Americans are living longer, healthier lives. The fitness and health food craze has been embraced by all segments of our society. In fact, it’s not a craze anymore. An increasing number of older Americans routinely exercise and have diets that are low in saturated fat, high in fiber, complex carbohydrates and vitamins. In addition to the emphasis on exercise and diets, medical advancements have contributed to the longevity many people are experiencing as well.
A recent report indicated that in 1991 there were 40,000 Americans over the age of 100. By the turn of the century that number is expected to be 400,000. There are many such studies that indicate that our nation is aging rapidly.
This aging phenomenon isn’t particularly good news for those seniors with qualified retirement plans who are required to begin taking distributions. After reaching age 70½, an election must be made whereby the plan owner can take minimum distributions over life expectancy using the recalculation method or simply by reducing life expectancy for each year that passes.
Illustration: Mr. Jones retires at age 65 with a large profit-sharing plan account balance. He begins receiving distributions by April 1 of the calendar year after he attains the age of 70½, electing to recalculate his life expectancy annually. He has no designated beneficiary. In his first required distribution calendar year, Jones reaches his 71st birthday. His life expectancy under the applicable IRS table is 15.3 years. In the second year, he reaches his 72nd birthday and his life expectancy is 14.6 years. In the 11th year, Jones reaches age 81 and his life expectancy is 8.9 years. By comparison, if Jones had chosen not to recomputed his life expectancy, his remaining life expectancy in the second year would be 14.3 years (15.3 minus 1), and in the eleventh year would be 5.3 years (15.3 minus 10).
Whichever method for computing life expectancy is elected, each year the plan owner lives, the qualified plan will pay an increasing percentage of the remaining plan balance–with the ultimate objective of the IRS to pay out all plan assets to the retiree in their later years.
As a result, seniors in their middle and late eighties who have IRAs, 401(k)s, KEOGHs and other qualified plans are necessarily taking huge distributions from their plans–as much as 1/5 or 1/4 of the remaining plan is being paid out to them as income. Many older Americans in particularly good health are caught with large taxable incomes and a dramatically diminishing retirement fund, which they are concerned won’t adequately support them as they reach into their nineties.
The Gift Annuity Solution
The solution to this concern is the charitable gift annuity which can be especially appropriate for people in this more senior stage in life. First, the payout rates are wonderfully attractive. People in the 80-90 age range can expect a 9-12 percent payout rate which will occur for the balance of their lifetimes. Simply, they can’t outlive the annuity payments.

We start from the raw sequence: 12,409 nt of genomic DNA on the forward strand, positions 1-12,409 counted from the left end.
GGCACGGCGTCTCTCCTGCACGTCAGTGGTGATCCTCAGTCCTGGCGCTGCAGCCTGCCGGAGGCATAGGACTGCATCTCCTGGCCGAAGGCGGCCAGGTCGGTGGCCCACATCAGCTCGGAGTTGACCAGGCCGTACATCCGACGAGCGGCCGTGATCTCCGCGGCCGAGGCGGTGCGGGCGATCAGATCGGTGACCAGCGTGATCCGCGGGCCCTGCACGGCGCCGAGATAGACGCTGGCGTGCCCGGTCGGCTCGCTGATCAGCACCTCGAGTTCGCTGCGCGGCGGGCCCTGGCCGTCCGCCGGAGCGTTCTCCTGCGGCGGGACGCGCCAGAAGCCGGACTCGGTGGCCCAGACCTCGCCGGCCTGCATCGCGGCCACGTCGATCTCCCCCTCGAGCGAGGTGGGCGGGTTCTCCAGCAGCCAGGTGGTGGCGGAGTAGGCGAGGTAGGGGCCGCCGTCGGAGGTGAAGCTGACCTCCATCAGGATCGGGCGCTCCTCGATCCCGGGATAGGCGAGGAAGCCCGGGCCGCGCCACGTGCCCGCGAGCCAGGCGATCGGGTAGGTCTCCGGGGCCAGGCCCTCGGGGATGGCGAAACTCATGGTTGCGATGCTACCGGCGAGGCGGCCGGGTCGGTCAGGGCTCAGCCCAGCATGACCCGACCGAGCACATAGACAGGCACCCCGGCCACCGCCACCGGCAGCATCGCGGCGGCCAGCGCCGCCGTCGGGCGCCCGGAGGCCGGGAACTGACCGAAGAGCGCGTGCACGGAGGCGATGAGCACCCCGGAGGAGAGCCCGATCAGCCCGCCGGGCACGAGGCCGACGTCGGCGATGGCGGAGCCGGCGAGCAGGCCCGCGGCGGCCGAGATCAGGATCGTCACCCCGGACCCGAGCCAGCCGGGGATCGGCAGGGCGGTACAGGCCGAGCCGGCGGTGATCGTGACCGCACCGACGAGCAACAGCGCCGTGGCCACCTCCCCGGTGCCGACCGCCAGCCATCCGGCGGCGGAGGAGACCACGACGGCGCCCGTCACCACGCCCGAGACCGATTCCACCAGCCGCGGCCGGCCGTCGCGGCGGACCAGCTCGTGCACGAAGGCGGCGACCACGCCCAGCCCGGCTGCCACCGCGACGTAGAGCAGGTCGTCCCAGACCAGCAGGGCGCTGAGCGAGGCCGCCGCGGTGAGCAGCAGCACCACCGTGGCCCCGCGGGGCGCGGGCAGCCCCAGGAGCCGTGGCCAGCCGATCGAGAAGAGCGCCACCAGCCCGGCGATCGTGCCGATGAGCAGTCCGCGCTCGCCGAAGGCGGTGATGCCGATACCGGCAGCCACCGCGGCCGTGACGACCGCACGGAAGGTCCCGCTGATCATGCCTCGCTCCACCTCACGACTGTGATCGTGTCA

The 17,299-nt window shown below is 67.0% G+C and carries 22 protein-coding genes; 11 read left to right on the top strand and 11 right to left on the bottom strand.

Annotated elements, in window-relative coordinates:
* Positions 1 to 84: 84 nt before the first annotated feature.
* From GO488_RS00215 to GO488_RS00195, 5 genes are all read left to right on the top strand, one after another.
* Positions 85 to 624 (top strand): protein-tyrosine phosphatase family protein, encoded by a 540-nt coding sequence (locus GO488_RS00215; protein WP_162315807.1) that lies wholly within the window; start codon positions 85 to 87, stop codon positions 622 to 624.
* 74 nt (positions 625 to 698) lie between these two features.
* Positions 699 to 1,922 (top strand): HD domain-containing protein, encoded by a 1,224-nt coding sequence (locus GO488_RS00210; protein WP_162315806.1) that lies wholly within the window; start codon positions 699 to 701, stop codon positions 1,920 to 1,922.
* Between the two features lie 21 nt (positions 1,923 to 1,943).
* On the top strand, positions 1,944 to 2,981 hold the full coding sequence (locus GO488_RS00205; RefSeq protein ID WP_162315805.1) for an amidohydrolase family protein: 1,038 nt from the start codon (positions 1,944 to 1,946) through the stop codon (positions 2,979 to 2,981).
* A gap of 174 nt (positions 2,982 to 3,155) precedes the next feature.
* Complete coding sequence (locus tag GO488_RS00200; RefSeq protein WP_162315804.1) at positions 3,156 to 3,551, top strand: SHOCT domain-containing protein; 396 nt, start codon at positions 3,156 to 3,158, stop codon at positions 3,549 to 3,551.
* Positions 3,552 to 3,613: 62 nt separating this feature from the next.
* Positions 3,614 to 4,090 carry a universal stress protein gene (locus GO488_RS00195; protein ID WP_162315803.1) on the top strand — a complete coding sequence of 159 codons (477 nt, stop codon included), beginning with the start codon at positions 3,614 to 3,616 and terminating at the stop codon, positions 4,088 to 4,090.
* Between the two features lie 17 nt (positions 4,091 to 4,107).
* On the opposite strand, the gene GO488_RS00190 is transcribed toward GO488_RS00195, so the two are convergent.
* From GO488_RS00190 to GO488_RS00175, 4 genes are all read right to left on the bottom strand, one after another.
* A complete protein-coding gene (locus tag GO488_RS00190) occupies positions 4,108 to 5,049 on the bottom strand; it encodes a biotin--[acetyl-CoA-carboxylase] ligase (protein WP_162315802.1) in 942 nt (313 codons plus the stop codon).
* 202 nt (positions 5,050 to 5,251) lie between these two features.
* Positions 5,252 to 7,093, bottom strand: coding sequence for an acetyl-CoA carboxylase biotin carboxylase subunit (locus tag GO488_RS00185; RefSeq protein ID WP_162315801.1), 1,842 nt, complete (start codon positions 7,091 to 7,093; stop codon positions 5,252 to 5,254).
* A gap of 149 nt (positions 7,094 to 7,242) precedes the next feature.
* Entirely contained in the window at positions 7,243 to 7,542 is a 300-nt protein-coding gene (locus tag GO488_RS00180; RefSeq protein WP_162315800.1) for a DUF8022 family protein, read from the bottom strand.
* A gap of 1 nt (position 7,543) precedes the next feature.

Secondly, even though they are receiving large taxable distributions from their retirement plans, the gift annuity provides a substantial income tax deduction typically in excess of 50 percent of the transfer amount. In other words, if $100,000 was “invested” in a gift annuity, they could expect to receive a current income tax deduction valued at between $50,000 and $65,000 in the process. This substantial tax deduction could offset a good portion of the income reportable as a result of receiving plan distributions.
And finally, the bulk of the annuity payments they receive will not be subject to income tax since the annuity will be funded with cash. Essentially, they would have to find a taxable investment paying 15-20 percent annually to equal the same amount of after-tax income the gift annuity will provide (dependent on the donor’s tax bracket, of course). Investments that provide this type of return can be entirely too risky for seniors!
In conclusion, the gift annuity is a simple way for seniors to “lock in” a very handsome payout rate, coupled with some extremely attractive tax benefits. It is, therefore, an effective vehicle for doing retirement planning…again.
Gene Christian is director of the charitable estate and gift planning program for the Sisters of Providence Health System in Oregon. Based in Portland, he is an executive committee member of the Northwest Planned Giving Roundtable.
Lon Dufek is a certified public accountant and certified financial planner who worked for the Baptist Foundation of Arizona in Phoenix for more than 13 years. For the past seven years, he has been vice president of Comdel, Inc., publishers of Crescendo Planned Giving Software.
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